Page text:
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Inquiring Minds

Inquiring Minds - Ice Lab

Matt Bovyn, left, NAU physics major and NASA Spacegrant intern, Stephen Tegler, center, professor of physics and astronomy and Will Grundy an astronomer from Lowell Observatory work with the ice chamber in the lab.

By Bonnie Stevens

Flagstaff, AZ – There are only a handful of ice labs in the entire world and one of them is on the NAU campus. It's the closest astronomers like Stephen Tegler may ever get to the outer reaches of the solar system.

This is Inquiring Minds. . .insights from the campus of Northern Arizona University.

Astronomer Stephen Tegler is growing ice crystals in a ice garden of sorts. At 390 degrees below zero, this may well be one of the coldest places on Earth. And the closest place on Earth to the icy surface of Eris. . .a massive, gassy object way beyond Pluto in the Kuiper belt.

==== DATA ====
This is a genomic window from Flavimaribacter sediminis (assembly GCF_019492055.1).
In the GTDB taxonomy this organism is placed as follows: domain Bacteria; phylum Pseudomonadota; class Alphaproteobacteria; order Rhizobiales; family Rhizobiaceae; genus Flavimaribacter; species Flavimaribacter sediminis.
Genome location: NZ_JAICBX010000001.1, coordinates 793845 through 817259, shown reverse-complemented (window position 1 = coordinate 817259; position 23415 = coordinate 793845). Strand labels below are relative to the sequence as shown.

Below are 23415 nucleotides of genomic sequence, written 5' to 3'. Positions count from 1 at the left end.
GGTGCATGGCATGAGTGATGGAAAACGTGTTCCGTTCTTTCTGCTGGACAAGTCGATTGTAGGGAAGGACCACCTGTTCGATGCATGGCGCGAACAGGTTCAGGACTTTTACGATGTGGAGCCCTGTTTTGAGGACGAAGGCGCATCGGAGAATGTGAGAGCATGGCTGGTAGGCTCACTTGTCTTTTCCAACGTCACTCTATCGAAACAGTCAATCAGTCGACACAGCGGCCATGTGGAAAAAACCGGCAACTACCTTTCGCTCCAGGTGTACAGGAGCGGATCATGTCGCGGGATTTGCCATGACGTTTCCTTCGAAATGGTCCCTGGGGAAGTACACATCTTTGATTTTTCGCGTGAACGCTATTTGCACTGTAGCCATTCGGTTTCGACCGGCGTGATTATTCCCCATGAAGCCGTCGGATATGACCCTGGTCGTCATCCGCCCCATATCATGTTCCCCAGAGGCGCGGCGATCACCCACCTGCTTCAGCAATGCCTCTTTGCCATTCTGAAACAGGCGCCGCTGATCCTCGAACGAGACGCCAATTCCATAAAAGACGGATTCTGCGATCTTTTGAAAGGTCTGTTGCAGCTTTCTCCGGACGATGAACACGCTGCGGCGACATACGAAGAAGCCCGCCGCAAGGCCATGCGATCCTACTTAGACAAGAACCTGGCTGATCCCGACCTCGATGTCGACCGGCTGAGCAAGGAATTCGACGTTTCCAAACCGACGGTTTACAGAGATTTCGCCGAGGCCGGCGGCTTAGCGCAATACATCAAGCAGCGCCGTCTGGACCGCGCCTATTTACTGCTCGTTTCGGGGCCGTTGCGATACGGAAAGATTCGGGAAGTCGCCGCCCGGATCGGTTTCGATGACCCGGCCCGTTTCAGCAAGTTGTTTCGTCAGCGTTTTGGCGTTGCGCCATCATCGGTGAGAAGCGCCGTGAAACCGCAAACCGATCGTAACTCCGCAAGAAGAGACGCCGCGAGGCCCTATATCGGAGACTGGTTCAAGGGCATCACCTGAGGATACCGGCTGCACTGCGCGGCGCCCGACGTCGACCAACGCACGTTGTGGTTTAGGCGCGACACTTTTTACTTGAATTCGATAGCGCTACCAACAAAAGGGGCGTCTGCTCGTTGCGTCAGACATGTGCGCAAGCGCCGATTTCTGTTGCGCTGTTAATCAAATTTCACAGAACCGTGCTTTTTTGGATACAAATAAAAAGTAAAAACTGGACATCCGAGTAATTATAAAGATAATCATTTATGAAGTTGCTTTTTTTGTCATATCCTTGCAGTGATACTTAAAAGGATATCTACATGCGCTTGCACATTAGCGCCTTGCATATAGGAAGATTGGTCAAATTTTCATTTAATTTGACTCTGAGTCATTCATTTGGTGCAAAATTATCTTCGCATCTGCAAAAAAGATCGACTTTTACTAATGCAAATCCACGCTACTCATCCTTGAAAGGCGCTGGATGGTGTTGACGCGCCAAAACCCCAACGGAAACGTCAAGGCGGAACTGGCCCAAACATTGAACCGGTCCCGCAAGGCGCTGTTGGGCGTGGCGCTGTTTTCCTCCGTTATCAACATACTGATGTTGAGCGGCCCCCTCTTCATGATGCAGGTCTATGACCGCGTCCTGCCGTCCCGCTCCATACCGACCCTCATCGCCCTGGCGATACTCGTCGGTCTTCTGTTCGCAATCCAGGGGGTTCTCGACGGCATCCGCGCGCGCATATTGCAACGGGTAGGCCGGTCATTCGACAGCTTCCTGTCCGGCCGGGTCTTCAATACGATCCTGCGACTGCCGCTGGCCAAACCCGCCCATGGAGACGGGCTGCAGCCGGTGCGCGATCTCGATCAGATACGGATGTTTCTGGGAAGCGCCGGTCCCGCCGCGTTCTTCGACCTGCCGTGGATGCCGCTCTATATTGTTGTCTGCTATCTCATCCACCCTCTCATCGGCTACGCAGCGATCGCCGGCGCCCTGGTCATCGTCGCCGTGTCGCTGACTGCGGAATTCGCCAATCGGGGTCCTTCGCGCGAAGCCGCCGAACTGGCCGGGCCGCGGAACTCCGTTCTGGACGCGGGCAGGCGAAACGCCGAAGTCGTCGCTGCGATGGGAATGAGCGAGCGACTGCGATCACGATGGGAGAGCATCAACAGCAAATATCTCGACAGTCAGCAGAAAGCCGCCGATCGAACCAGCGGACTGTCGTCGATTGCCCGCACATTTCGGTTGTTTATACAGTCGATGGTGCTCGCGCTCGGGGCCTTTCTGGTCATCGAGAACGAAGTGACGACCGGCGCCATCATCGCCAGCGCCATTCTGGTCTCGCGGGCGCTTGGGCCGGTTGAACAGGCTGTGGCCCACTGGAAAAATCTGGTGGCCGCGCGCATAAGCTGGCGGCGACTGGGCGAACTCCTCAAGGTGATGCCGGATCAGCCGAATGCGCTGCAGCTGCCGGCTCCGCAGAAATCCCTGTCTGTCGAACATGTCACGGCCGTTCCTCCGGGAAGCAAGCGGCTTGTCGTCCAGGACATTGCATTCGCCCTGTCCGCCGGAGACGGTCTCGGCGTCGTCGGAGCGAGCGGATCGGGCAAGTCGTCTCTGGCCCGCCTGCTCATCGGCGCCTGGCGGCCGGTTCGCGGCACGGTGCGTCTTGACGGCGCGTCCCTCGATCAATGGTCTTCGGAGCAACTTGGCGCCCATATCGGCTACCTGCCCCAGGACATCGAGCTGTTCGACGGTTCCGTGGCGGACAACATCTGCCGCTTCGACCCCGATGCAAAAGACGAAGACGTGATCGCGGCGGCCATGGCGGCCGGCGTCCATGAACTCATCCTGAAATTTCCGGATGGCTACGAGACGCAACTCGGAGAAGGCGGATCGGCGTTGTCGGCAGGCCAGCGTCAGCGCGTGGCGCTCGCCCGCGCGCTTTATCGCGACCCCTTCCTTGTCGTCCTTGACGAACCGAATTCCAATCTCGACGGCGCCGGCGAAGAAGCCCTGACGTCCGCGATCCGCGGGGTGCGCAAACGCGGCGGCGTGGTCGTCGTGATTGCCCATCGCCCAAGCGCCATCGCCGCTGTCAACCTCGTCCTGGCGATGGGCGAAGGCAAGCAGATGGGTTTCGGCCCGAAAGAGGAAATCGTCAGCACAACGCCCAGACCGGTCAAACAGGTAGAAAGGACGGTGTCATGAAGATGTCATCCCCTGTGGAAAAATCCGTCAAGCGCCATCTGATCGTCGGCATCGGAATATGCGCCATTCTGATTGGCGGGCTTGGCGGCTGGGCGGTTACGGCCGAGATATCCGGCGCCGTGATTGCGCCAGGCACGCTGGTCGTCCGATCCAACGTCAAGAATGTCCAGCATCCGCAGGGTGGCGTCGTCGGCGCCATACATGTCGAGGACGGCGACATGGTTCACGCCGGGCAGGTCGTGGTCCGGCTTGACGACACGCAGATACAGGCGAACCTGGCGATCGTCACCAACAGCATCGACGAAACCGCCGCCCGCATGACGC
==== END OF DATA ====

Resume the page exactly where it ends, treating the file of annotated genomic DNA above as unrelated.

Eris is the largest known dwarf (or minor) planet. Fittingly named after the Greek goddess of discord and strife, Eris has been stirring up trouble. She was responsible for bumping Pluto out of major planetary status.

Ever since her discovery in 2003, Tegler and a team of researchers have been curious about the surface of this planet that never fully formed. So in his the frozen environment of the NAU ice lab, he's grown ice samples - mostly out of methane and nitrogen.

By examining what happens to light when it passes through ice crystals, Tegler says scientists can chart the chemical fingerprints of molecules and atoms. They can keep mixing the percentages of the gases until, like a detective at a crime scene, they can match the fingerprints with those reflected in the sunlight from the surface of Eris itself.

Scientists believe 90 percent of the surface is methane ice, a lot like Pluto. Replicating this atmosphere is quite a feat -- Eris is about 95 times farther from the sun than we are.

Tegler's ice crystals may be just the tip of the iceberg leading to a greater understanding of how planets are formed.